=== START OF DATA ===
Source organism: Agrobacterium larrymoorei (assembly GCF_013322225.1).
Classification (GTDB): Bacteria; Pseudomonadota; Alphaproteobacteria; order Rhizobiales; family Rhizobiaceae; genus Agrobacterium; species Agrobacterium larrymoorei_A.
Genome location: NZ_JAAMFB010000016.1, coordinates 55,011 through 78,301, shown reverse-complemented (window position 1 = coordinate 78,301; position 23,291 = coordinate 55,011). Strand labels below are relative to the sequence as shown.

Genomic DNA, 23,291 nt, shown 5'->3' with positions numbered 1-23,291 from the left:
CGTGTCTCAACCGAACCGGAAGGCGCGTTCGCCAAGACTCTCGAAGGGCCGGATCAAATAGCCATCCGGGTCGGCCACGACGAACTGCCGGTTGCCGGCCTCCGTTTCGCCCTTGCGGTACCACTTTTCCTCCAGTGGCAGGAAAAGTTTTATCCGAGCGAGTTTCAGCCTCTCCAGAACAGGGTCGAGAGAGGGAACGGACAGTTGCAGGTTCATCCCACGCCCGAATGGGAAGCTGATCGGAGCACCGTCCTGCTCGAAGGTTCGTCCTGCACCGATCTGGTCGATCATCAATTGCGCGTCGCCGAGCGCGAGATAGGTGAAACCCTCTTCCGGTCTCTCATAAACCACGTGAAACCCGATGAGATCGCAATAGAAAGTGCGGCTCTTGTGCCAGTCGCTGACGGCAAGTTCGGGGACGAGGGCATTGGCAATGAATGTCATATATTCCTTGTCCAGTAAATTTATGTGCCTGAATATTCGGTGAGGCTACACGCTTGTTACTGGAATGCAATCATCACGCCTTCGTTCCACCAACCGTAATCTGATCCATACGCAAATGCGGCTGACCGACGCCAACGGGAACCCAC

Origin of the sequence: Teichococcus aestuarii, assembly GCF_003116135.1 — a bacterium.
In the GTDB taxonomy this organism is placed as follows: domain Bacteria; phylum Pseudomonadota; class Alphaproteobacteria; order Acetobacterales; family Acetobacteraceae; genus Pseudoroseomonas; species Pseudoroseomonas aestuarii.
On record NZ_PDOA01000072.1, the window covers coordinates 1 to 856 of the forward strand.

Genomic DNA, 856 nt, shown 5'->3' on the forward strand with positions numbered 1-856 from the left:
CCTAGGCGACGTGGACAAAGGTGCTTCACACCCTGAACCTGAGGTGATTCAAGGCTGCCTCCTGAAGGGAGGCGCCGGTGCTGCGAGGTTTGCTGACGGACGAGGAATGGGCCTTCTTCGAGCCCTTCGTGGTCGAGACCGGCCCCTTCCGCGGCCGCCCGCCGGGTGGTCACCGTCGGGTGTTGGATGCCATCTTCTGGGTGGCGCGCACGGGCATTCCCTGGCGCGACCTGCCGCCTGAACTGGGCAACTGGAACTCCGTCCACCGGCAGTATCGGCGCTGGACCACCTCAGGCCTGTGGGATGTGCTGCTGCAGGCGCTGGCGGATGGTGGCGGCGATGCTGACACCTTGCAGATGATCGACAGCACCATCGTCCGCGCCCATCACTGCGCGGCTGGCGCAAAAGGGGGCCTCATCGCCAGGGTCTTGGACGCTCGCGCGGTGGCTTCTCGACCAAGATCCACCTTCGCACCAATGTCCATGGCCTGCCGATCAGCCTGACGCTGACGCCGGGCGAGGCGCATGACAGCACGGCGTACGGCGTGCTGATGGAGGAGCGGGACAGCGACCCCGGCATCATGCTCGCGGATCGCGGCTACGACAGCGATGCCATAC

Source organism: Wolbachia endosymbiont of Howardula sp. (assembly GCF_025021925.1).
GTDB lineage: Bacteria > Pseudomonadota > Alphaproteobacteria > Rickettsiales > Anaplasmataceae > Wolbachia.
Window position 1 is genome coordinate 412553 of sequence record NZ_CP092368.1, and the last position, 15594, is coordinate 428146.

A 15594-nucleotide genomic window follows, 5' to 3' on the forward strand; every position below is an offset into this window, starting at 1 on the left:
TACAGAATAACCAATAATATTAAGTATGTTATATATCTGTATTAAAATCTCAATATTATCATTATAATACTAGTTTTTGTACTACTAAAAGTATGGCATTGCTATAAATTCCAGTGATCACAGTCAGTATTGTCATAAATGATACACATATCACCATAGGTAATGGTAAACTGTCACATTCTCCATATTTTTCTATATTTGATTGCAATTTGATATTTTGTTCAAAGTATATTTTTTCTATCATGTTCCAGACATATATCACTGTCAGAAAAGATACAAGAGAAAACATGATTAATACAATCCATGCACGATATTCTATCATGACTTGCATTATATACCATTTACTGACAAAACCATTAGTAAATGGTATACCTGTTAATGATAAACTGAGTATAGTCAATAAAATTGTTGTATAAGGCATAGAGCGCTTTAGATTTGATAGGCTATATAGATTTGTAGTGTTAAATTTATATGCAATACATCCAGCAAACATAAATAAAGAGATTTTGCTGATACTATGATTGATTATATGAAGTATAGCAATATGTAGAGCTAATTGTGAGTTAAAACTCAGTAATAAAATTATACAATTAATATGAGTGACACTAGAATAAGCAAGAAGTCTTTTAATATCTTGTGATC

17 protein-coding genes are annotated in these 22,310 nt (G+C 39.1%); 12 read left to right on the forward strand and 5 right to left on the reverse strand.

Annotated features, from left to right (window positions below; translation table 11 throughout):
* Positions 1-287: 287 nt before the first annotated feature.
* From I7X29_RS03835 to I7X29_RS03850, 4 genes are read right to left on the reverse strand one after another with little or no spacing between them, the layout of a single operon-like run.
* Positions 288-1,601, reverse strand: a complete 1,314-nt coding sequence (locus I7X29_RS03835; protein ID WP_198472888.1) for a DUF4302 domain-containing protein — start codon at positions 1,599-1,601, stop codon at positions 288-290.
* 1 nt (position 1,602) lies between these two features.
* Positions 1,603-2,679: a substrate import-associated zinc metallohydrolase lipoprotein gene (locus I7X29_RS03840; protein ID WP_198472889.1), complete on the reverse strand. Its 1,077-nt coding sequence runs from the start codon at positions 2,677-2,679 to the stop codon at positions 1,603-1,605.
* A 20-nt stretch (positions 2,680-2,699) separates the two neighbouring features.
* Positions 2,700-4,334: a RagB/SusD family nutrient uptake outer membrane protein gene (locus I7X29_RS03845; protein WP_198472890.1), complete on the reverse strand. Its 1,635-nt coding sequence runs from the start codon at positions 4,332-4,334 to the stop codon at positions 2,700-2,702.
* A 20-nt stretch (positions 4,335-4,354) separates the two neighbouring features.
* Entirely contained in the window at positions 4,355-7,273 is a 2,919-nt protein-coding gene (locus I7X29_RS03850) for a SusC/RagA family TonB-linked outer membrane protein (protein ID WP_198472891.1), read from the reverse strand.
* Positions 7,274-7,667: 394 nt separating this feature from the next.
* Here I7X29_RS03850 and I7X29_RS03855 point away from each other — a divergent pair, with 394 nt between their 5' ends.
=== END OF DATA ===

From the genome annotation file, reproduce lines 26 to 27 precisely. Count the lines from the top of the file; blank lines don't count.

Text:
* Entirely contained in the window at positions 4,355-7,273 is a 2,919-nt protein-coding gene (locus I7X29_RS03850) for a SusC/RagA family TonB-linked outer membrane protein (protein ID WP_198472891.1), read from the reverse strand.
* Positions 7,274-7,667: 394 nt separating this feature from the next.